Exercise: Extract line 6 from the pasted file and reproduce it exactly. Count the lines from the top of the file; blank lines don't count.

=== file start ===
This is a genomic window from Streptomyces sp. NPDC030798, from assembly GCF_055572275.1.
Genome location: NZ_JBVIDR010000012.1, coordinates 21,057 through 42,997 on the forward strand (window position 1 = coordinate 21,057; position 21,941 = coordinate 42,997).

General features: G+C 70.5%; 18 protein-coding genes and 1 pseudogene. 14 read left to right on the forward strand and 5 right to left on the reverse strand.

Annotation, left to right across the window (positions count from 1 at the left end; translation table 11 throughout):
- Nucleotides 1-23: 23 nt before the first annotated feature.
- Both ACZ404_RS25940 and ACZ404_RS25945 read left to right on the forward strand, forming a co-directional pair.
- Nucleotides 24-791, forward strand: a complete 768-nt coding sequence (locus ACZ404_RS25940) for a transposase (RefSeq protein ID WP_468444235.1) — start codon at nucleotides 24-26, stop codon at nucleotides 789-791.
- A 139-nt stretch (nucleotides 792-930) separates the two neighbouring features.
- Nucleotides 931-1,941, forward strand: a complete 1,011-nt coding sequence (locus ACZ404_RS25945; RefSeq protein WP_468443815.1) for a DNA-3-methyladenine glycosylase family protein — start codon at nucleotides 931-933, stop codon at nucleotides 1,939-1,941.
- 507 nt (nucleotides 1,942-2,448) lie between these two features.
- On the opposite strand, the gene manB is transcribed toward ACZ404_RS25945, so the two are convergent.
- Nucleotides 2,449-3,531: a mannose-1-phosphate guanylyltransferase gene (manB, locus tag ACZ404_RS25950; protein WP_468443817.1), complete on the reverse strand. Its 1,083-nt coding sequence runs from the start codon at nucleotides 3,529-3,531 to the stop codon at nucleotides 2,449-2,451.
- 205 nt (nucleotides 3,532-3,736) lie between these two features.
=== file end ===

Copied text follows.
- Both ACZ404_RS25940 and ACZ404_RS25945 read left to right on the forward strand, forming a co-directional pair.